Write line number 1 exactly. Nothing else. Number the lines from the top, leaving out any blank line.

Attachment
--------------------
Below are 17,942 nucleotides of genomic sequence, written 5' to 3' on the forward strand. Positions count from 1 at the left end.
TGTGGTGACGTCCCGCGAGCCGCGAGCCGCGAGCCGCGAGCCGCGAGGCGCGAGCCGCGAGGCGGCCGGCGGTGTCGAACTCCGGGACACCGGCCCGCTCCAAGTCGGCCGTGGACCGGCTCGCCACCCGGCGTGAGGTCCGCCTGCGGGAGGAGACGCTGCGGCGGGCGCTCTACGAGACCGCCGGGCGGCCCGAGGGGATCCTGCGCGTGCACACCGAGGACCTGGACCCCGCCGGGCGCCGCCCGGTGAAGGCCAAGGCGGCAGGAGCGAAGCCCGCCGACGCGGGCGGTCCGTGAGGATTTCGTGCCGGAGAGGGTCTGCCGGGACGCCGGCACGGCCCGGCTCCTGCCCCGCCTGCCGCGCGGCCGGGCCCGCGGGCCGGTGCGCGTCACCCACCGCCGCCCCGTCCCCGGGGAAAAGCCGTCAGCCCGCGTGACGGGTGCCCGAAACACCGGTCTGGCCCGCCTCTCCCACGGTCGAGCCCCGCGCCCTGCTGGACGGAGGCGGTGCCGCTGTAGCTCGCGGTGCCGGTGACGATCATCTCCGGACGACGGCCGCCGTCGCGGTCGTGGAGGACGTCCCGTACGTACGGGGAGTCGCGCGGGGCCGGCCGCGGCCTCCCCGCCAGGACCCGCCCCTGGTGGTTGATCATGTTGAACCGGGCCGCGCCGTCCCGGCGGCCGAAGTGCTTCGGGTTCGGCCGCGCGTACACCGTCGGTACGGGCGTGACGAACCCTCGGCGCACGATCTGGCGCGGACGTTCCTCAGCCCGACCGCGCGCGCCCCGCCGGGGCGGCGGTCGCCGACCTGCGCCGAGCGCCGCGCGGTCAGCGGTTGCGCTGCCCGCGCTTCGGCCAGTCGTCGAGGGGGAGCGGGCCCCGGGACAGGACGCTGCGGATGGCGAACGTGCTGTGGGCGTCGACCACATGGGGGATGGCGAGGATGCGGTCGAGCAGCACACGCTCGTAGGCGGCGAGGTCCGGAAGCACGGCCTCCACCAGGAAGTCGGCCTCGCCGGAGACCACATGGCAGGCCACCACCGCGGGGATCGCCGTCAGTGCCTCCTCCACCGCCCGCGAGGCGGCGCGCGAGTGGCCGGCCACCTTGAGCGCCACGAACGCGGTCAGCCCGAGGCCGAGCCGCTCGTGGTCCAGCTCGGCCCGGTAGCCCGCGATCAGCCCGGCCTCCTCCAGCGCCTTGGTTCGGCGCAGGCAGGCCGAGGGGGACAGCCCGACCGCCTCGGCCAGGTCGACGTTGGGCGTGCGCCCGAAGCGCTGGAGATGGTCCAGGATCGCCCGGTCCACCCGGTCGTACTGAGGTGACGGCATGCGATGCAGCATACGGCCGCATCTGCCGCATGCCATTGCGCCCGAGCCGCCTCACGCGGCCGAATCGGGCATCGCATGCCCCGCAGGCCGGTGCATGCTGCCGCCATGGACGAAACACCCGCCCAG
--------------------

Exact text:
Below are 17,942 nucleotides of genomic sequence, written 5' to 3' on the forward strand. Positions count from 1 at the left end.